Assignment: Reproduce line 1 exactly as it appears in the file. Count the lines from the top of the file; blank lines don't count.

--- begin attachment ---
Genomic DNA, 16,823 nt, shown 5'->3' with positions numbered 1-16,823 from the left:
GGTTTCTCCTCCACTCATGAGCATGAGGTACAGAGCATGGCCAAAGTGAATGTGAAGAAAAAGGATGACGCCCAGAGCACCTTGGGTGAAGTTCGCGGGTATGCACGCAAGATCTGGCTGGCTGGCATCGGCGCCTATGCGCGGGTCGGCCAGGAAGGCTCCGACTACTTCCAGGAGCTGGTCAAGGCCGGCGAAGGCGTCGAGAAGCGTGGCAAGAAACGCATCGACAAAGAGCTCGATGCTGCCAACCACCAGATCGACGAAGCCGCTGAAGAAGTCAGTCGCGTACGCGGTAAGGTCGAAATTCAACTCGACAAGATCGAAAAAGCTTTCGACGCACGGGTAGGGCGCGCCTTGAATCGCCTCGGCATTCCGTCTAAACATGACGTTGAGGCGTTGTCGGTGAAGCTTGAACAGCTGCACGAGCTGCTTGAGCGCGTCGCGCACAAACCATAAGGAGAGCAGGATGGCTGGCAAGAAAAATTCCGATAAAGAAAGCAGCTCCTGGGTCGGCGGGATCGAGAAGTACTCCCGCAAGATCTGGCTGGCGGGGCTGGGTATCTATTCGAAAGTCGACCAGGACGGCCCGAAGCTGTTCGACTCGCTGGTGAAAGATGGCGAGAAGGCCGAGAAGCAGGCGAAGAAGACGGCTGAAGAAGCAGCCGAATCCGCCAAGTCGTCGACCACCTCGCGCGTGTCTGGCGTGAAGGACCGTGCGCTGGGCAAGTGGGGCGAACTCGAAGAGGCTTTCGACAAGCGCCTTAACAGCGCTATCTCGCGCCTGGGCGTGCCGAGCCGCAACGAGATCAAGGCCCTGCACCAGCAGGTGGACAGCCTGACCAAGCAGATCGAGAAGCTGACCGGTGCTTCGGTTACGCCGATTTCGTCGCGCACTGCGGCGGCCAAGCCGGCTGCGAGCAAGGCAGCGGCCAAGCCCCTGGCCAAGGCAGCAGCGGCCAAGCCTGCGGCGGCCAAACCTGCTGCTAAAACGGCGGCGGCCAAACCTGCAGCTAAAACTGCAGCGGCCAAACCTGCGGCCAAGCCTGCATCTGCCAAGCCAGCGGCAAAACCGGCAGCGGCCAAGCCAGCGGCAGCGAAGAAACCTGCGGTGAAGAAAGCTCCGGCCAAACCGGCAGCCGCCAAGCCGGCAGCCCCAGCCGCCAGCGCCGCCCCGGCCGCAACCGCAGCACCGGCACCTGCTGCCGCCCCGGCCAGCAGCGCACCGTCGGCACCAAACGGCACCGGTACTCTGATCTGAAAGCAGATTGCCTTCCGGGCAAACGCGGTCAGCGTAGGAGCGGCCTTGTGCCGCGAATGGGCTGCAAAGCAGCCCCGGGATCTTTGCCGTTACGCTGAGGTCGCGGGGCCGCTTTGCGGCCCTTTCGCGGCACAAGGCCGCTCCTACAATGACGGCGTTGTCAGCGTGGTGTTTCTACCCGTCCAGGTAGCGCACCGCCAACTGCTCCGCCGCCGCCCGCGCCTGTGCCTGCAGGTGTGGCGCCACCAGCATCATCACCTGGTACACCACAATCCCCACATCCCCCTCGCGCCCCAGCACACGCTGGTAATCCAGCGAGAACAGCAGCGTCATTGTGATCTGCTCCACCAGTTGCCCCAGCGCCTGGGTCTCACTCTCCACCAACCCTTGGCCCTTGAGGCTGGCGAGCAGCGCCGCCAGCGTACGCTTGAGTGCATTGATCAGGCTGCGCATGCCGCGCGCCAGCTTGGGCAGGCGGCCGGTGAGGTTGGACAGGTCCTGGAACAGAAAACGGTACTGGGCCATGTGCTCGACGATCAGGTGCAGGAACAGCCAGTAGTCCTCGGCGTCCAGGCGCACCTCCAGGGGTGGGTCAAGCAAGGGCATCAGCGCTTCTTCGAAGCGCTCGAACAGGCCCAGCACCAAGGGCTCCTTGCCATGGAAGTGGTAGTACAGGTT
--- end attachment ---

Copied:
Genomic DNA, 16,823 nt, shown 5'->3' with positions numbered 1-16,823 from the left: